Tuesday, February 21, 2012

A Fall from Grace

Speculation in stocks is a very old practice, often one which produces bad results.  Such turned out to be the case for Thomas, the 10th Lord Cochrane, an admired Naval commander, who placed a profitable trade on February 21st, 1814.  The story is told in a footnote by editor Rowland Prothero, in “The Works of Lord Byron, Letters and Journals, Volume II.
‘During the days February 8-26, 1814, it seemed possible that Napoleon might defeat the Allied Armies, and the Funds were sensitive to every rumour. At midnight on Sunday, February 20, a man calling himself Du Bourg brought news to Admiral Foley, at Dover, that Napoleon had been killed by a party of Cossacks. Hurrying towards London, Du Bourg, whose real name was Berenger, spread the news as he went. Arrived in London soon after daybreak, he went to Cochrane's house, and there changed his uniform. When the Stock Exchange opened at ten on February 21, 1814, the Funds rose rapidly, and among those who sold on the rise was Cochrane. The next day, when the swindle had been discovered, the Stocks fell.

A Stock Exchange Committee sat to investigate the case, and their report (March 7) threw grave suspicion on Cochrane. He, his uncle, Cochrane Johnstone, a Mr. Butt, and Berenger, were indicted for a conspiracy, tried before Lord Ellenborough, June 8-9, and convicted. Cochrane was sentenced to a year's imprisonment and a fine of £1000. On the back of the note for £1000 (still kept in the Bank of England) with which he paid his fine on July 3, 1815, he wrote:

  "My health having suffered by long and close confinement, and my   oppressors being resolved to deprive me of property or life, I submit   to robbery to protect myself from murder, in the hope that I shall   live to bring the delinquents to justice."

Cochrane was also expelled from the House of Commons and from the Order of the Bath…’

It was quite a fall from grace for Lord Cochrane.  Convicted of fraud (reversed posthumously, in 1876), Cochrane lost his post with the British Royal Navy, and subsequently served with the navies of Chile and Brazil, during their wars of independence.  Returning to Britain in 1825, Cochrane was greeted favorably by the public, including an incident in 1826 that inspired Walter Scott’s pen.  The incident is related in “The Life of Thomas, Lord Cochrane, Tenth Earl of Dundonald…” by Thomas Cochrane , the Eleventh Earl of Dundonald.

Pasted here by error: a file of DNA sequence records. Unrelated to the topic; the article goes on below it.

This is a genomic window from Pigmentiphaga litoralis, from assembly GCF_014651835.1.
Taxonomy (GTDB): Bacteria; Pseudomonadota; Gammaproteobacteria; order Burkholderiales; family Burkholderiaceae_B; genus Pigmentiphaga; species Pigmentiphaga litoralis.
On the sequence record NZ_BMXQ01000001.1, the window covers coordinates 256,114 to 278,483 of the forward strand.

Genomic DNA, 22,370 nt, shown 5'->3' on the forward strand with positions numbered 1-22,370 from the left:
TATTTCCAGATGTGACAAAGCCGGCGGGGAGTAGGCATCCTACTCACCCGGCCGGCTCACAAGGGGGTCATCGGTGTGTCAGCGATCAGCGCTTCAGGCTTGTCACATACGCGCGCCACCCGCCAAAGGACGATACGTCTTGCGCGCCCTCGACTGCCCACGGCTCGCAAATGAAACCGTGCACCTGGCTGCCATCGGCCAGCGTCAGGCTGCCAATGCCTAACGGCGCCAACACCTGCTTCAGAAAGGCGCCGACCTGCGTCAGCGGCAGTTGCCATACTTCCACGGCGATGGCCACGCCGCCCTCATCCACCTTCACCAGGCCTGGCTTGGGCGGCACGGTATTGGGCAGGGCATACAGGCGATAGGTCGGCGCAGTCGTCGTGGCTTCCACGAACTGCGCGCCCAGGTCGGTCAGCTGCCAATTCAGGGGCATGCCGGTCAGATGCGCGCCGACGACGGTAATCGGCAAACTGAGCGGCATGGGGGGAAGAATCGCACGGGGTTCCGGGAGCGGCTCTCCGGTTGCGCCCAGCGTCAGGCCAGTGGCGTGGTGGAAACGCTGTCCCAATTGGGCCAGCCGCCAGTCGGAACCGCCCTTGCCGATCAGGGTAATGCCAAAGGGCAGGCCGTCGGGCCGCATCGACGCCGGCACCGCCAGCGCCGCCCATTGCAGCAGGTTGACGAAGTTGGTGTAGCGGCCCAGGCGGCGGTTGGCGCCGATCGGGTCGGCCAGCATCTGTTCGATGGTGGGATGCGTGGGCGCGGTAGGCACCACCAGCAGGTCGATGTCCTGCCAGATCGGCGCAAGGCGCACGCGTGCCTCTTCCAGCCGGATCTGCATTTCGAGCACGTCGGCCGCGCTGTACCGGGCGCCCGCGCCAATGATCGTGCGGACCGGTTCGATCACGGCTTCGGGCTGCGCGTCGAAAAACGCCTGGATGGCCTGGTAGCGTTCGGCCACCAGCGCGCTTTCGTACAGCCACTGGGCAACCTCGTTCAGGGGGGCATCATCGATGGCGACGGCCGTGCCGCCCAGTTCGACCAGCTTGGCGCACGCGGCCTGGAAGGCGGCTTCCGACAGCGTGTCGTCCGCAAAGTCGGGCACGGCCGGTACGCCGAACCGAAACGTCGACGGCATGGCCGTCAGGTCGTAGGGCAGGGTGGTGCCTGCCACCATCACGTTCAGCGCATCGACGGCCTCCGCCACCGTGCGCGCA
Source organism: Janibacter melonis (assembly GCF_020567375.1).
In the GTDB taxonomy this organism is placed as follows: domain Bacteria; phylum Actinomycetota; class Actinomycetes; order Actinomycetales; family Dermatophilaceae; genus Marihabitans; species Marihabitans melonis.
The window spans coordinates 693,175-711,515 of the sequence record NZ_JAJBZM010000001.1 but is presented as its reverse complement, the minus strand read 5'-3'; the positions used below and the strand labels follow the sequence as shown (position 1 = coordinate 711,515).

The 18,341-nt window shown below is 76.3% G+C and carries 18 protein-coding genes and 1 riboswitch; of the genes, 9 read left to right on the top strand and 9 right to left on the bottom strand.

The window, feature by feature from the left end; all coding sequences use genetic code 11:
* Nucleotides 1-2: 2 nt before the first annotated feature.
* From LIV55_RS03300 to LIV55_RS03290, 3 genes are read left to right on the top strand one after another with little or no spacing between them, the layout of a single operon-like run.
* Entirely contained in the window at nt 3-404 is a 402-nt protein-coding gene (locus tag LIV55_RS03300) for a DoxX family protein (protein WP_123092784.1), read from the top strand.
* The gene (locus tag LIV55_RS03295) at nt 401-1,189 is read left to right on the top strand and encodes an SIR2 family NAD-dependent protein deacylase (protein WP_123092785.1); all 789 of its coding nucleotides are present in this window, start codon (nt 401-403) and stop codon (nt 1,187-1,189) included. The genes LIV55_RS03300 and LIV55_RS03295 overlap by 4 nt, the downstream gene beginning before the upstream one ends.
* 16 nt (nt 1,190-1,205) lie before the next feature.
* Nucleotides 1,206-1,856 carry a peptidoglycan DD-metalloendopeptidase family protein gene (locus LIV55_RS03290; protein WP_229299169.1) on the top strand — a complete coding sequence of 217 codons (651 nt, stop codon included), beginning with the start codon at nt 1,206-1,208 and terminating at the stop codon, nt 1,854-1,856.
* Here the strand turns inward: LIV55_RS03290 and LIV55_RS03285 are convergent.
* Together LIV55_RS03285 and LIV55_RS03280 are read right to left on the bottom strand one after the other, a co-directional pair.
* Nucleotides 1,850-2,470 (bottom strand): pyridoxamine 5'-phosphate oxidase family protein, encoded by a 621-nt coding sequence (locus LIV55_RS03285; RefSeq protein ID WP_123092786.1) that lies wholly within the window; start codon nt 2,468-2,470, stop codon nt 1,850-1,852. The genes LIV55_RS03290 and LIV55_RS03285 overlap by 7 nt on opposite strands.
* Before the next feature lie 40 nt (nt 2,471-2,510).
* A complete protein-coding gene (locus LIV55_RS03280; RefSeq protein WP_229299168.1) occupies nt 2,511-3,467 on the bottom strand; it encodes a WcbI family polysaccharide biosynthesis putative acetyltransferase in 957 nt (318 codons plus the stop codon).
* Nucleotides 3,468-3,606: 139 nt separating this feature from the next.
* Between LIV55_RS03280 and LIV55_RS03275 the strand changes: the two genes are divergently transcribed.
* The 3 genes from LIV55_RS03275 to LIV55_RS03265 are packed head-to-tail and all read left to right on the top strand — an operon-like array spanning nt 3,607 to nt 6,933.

One incident in that visit was noteworthy. On the 3rd of October, Lord and Lady Cochrane, being in Edinburgh, went to the theatre, where an eager crowd assembled to do them honour. Into the after-piece an allusion to South America was specially introduced. Upon that the whole audience rose and, turning to the seats occupied by the visitors, showed their admiration by plaudits so long and so vehement that Lady Cochrane, overpowered by her feelings, burst into tears. Thereupon Sir Walter Scott, who was in the theatre, wrote the following verses:--

"I knew thee, lady, by that glorious eye,
By that pure brow and those dark locks of thine,
I knew thee for a soldier's bride, and high
My full heart bounded: for the golden mine
Of heavenly thought kindled at sight of thee,
Radiant with all the stars of memory.

"I knew thee, and, albeit, myself unknown,
I called on Heaven to bless thee for thy love,
The strength, the constancy thou long hast shown,
Each selfish aim, each womanish fear above:
And, lady, Heaven is with thee; thou art blest,
Blest in whatever thy immortal soul loves best.

"Thy name, ask Brazil, for she knows it well;
It is a name a hero gave to thee;
In every letter lurks there not a spell,--
The mighty spell of immortality?
Ye sail together down time's glittering stream;
Around your heads two glittering haloes gleam.

"Even now, as through the air the plaudits rung,
I marked the smiles that in her features came;
She caught the word that fell from every tongue,
And her eye brightened at her Cochrane's name;
And brighter yet became her bright eyes' blaze;
It was his country, and she felt the praise,--

"Ay, even as a woman, and his bride, should feel,
With all the warmth of an o'erflowing soul:
Unshaken she had seen the ensanguined steel,
Unshaken she had heard war's thunders roll,
But now her noble heart could find relief
In tears alone, though not the tears of grief.

"May the gods guard thee, lady, whereso'er
Thou wanderest in thy love and loveliness!
For thee may every scene and sky be fair,
Each hour instinct with more than happiness!
May all thou valuest be good and great,
And be thy wishes thy own future fate!"

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